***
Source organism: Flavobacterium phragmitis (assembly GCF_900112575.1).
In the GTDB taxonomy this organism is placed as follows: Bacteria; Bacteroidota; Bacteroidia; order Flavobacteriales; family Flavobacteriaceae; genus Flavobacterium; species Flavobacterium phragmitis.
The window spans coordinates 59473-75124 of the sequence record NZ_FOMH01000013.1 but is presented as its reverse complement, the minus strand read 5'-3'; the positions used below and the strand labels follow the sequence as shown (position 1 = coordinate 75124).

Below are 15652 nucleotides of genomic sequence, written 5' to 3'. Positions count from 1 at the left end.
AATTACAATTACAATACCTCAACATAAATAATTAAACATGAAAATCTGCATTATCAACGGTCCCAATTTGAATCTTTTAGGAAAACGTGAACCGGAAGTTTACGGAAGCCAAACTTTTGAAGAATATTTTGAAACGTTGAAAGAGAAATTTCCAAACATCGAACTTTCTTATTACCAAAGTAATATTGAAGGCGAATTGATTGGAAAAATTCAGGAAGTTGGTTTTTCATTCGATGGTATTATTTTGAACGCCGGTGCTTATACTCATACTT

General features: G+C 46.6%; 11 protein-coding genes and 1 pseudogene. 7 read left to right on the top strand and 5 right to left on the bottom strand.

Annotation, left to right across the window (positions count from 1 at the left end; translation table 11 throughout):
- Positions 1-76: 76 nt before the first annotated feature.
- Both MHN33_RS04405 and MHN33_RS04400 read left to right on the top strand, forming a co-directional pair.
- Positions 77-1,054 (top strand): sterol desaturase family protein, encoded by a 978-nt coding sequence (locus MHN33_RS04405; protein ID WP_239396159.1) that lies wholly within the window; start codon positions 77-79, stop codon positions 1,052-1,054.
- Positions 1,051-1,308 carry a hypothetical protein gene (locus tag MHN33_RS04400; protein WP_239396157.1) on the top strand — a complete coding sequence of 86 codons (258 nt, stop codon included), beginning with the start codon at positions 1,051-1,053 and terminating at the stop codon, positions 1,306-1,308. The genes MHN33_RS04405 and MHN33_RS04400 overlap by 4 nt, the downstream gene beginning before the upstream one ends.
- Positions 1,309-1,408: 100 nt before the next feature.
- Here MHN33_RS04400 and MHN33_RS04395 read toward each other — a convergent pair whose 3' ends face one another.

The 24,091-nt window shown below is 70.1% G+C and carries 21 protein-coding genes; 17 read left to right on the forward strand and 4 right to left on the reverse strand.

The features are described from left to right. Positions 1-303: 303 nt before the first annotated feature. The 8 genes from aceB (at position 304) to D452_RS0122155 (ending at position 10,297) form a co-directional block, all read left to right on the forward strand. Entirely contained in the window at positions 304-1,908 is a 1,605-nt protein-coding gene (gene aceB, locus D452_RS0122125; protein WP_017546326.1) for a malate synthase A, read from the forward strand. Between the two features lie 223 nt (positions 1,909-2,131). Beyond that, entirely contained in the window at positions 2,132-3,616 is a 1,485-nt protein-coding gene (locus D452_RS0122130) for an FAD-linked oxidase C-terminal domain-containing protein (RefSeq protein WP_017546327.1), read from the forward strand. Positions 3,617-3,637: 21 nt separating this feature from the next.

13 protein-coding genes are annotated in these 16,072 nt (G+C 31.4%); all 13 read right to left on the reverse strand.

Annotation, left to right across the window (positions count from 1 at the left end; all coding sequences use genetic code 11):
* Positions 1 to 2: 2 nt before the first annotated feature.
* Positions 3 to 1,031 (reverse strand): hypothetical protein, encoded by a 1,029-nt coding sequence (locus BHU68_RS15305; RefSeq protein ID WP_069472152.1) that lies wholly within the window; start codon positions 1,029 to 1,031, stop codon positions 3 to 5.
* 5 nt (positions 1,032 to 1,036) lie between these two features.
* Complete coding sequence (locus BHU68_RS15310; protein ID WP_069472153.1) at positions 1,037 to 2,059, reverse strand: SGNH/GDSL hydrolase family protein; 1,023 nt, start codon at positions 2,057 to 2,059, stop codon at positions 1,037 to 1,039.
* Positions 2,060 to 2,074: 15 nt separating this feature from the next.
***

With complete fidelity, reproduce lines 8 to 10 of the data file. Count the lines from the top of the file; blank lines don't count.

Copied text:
- Positions 1-76: 76 nt before the first annotated feature.
- Both MHN33_RS04405 and MHN33_RS04400 read left to right on the top strand, forming a co-directional pair.
- Positions 77-1,054 (top strand): sterol desaturase family protein, encoded by a 978-nt coding sequence (locus MHN33_RS04405; protein ID WP_239396159.1) that lies wholly within the window; start codon positions 77-79, stop codon positions 1,052-1,054.